Washington — The pro-Israel lobby AIPAC managed to kick off its annual policy conference without even one mention of the 800-pound gorilla in the room — the latest spat between the U.S. and Israel over building in East Jerusalem.
The opening plenary showcased Israel’s quest for peace, spoke of the Jewish state as a world leader in innovation and technology, and dealt with the Iranian nuclear threat. Not a word about Ramat Shlomo, the East Jerusalem neighborhood where a new round of approved building became a flashpoint between the two allies. And nothing on the now-famous, testy conversation between Prime Minister Benjamin Netanyahu and Secretary of State Hillary Rodham Clinton.
But that is not to say AIPAC leaders are ignoring the issue.
One concern is how the more than 7,000 delegates will greet Clinton when she takes to the podium Monday morning. The blogosphere is swarming with speculation that she will be booed by some in the crowd.
AIPAC’s president David Victor is already prepared to address this issue. He is scheduled to speak Monday just before Clinton. On Sunday, he practiced his speech in front of an empty hall, but thanks to the AIPAC staff who piped the dry-run through the convention center’s TV system, reporters could get a preview of his remarks.
Victor will call on AIPAC delegates to treat all guests cordially. “We are not here to protest, we are here to win policy,” the speech will read. While it is fine to ask tough questions, Victor is scheduled to say, “we always need to conduct ourselves in a manner worthy of our organization.”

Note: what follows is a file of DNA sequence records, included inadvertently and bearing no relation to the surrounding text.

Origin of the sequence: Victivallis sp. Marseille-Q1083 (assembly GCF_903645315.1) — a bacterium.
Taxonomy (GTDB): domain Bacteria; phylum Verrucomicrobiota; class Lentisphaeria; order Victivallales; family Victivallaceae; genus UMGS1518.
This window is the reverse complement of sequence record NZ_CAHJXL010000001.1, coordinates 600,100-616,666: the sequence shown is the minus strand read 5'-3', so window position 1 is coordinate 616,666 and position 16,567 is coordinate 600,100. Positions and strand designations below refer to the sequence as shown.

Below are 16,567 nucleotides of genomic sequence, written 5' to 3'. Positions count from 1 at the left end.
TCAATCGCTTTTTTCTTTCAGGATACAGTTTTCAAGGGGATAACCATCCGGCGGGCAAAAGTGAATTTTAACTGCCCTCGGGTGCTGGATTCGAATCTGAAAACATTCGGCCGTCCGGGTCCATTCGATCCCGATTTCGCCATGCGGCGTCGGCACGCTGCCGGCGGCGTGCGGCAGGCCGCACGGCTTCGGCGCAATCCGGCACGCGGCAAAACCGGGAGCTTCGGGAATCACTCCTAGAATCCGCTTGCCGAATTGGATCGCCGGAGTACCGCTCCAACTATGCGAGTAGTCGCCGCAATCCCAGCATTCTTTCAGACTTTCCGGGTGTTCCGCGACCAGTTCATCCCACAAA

The last time AIPAC delegates were reminded to treat their guests properly was at the group’s 2008 conference. The lobby hosted all three candidates running for President at the time — Clinton, Barack Obama and John McCain — and organizers were concerned that politics might take over what should be a bipartisan show of support for Israel. But if the first day of AIPAC’s 2010 conference can serve as an indication of what will happen Monday, the delegates did not seem inclined to voice any protest. Instead, they listened politely to a panel of experts moderated by Dan Senor, applauded each time the phrase “military option” was mentioned in the context of dealing with Iran, and broke into standing ovation when Senator Evan Bayh came out against those who criticized Israel’s actions against terror attacks.
Even the protests outside the conference center did not succeed in creating much of a provocation. Delegates passed by a small group of Code Pink activists who put on a show which included one member dressed as a pregnant Palestinian woman crying for help at an Israeli checkpoint and another, dressed as an Israeli soldier, refusing to let her through. Across the road stood a handful of protestors from the antisemitic Westboro Baptist Church carrying signs reading “God hates the Jews.”